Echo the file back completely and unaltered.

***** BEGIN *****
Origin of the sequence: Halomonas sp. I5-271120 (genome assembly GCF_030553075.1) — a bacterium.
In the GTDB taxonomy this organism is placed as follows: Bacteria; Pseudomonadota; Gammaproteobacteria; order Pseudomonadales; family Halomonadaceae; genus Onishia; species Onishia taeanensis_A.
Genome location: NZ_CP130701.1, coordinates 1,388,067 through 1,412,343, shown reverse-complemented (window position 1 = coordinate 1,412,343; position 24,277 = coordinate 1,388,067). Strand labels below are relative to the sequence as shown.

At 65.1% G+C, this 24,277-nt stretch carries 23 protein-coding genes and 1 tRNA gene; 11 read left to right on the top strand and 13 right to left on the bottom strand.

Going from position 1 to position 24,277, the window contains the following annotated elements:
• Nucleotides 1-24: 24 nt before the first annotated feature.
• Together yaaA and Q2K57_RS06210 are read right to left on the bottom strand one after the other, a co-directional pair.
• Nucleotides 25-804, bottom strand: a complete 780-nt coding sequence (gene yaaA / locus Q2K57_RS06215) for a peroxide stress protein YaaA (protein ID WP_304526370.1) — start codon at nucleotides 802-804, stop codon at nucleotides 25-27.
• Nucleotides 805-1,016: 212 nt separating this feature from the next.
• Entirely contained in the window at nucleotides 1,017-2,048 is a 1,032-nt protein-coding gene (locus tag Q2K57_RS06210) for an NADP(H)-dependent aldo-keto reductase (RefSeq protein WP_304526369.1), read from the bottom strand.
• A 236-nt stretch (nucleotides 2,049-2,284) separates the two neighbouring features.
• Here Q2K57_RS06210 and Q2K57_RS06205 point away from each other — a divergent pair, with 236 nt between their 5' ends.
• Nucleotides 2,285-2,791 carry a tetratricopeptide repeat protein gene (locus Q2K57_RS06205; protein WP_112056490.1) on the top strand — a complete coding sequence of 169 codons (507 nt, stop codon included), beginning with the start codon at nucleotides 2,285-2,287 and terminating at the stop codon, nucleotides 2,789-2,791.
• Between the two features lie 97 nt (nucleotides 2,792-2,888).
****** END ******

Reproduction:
Origin of the sequence: Halomonas sp. I5-271120 (genome assembly GCF_030553075.1) — a bacterium.
In the GTDB taxonomy this organism is placed as follows: Bacteria; Pseudomonadota; Gammaproteobacteria; order Pseudomonadales; family Halomonadaceae; genus Onishia; species Onishia taeanensis_A.
Genome location: NZ_CP130701.1, coordinates 1,388,067 through 1,412,343, shown reverse-complemented (window position 1 = coordinate 1,412,343; position 24,277 = coordinate 1,388,067). Strand labels below are relative to the sequence as shown.

At 65.1% G+C, this 24,277-nt stretch carries 23 protein-coding genes and 1 tRNA gene; 11 read left to right on the top strand and 13 right to left on the bottom strand.

Going from position 1 to position 24,277, the window contains the following annotated elements:
• Nucleotides 1-24: 24 nt before the first annotated feature.
• Together yaaA and Q2K57_RS06210 are read right to left on the bottom strand one after the other, a co-directional pair.
• Nucleotides 25-804, bottom strand: a complete 780-nt coding sequence (gene yaaA / locus Q2K57_RS06215) for a peroxide stress protein YaaA (protein ID WP_304526370.1) — start codon at nucleotides 802-804, stop codon at nucleotides 25-27.
• Nucleotides 805-1,016: 212 nt separating this feature from the next.
• Entirely contained in the window at nucleotides 1,017-2,048 is a 1,032-nt protein-coding gene (locus tag Q2K57_RS06210) for an NADP(H)-dependent aldo-keto reductase (RefSeq protein WP_304526369.1), read from the bottom strand.
• A 236-nt stretch (nucleotides 2,049-2,284) separates the two neighbouring features.
• Here Q2K57_RS06210 and Q2K57_RS06205 point away from each other — a divergent pair, with 236 nt between their 5' ends.
• Nucleotides 2,285-2,791 carry a tetratricopeptide repeat protein gene (locus Q2K57_RS06205; protein WP_112056490.1) on the top strand — a complete coding sequence of 169 codons (507 nt, stop codon included), beginning with the start codon at nucleotides 2,285-2,287 and terminating at the stop codon, nucleotides 2,789-2,791.
• Between the two features lie 97 nt (nucleotides 2,792-2,888).